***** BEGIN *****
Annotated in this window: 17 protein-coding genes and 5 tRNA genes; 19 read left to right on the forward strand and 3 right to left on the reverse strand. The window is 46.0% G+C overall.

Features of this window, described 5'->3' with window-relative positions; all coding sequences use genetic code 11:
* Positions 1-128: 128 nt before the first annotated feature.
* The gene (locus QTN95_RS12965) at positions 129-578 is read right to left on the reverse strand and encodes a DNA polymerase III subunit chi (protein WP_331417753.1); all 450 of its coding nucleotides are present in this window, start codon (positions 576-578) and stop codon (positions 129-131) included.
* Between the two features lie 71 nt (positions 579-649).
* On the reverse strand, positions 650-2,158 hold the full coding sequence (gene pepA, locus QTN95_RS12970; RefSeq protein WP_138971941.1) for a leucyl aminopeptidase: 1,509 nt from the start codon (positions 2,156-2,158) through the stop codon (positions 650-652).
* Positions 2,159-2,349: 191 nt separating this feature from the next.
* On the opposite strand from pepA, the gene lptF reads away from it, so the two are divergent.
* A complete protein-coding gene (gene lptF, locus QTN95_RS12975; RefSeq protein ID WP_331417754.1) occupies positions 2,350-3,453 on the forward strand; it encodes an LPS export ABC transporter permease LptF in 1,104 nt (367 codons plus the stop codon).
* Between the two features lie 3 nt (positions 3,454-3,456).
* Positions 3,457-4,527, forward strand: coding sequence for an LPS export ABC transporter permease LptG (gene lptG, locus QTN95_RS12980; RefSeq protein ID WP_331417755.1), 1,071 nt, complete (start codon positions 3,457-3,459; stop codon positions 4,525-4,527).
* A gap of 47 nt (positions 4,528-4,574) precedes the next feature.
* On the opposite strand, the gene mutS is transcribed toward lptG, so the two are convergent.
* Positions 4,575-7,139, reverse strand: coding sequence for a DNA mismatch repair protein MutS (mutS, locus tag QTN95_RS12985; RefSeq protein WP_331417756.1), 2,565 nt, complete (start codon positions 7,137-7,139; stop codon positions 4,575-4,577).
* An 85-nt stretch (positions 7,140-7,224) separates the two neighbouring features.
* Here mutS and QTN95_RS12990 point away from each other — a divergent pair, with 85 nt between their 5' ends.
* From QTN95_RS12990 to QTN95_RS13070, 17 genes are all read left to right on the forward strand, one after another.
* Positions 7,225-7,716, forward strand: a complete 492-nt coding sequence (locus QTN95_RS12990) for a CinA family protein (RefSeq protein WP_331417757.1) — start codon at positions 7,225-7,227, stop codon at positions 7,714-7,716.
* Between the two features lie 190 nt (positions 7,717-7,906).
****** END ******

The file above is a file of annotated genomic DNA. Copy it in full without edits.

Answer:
Annotated in this window: 17 protein-coding genes and 5 tRNA genes; 19 read left to right on the forward strand and 3 right to left on the reverse strand. The window is 46.0% G+C overall.

Features of this window, described 5'->3' with window-relative positions; all coding sequences use genetic code 11:
* Positions 1-128: 128 nt before the first annotated feature.
* The gene (locus QTN95_RS12965) at positions 129-578 is read right to left on the reverse strand and encodes a DNA polymerase III subunit chi (protein WP_331417753.1); all 450 of its coding nucleotides are present in this window, start codon (positions 576-578) and stop codon (positions 129-131) included.
* Between the two features lie 71 nt (positions 579-649).
* On the reverse strand, positions 650-2,158 hold the full coding sequence (gene pepA, locus QTN95_RS12970; RefSeq protein WP_138971941.1) for a leucyl aminopeptidase: 1,509 nt from the start codon (positions 2,156-2,158) through the stop codon (positions 650-652).
* Positions 2,159-2,349: 191 nt separating this feature from the next.
* On the opposite strand from pepA, the gene lptF reads away from it, so the two are divergent.
* A complete protein-coding gene (gene lptF, locus QTN95_RS12975; RefSeq protein ID WP_331417754.1) occupies positions 2,350-3,453 on the forward strand; it encodes an LPS export ABC transporter permease LptF in 1,104 nt (367 codons plus the stop codon).
* Between the two features lie 3 nt (positions 3,454-3,456).
* Positions 3,457-4,527, forward strand: coding sequence for an LPS export ABC transporter permease LptG (gene lptG, locus QTN95_RS12980; RefSeq protein ID WP_331417755.1), 1,071 nt, complete (start codon positions 3,457-3,459; stop codon positions 4,525-4,527).
* A gap of 47 nt (positions 4,528-4,574) precedes the next feature.
* On the opposite strand, the gene mutS is transcribed toward lptG, so the two are convergent.
* Positions 4,575-7,139, reverse strand: coding sequence for a DNA mismatch repair protein MutS (mutS, locus tag QTN95_RS12985; RefSeq protein WP_331417756.1), 2,565 nt, complete (start codon positions 7,137-7,139; stop codon positions 4,575-4,577).
* An 85-nt stretch (positions 7,140-7,224) separates the two neighbouring features.
* Here mutS and QTN95_RS12990 point away from each other — a divergent pair, with 85 nt between their 5' ends.
* From QTN95_RS12990 to QTN95_RS13070, 17 genes are all read left to right on the forward strand, one after another.
* Positions 7,225-7,716, forward strand: a complete 492-nt coding sequence (locus QTN95_RS12990) for a CinA family protein (RefSeq protein WP_331417757.1) — start codon at positions 7,225-7,227, stop codon at positions 7,714-7,716.
* Between the two features lie 190 nt (positions 7,717-7,906).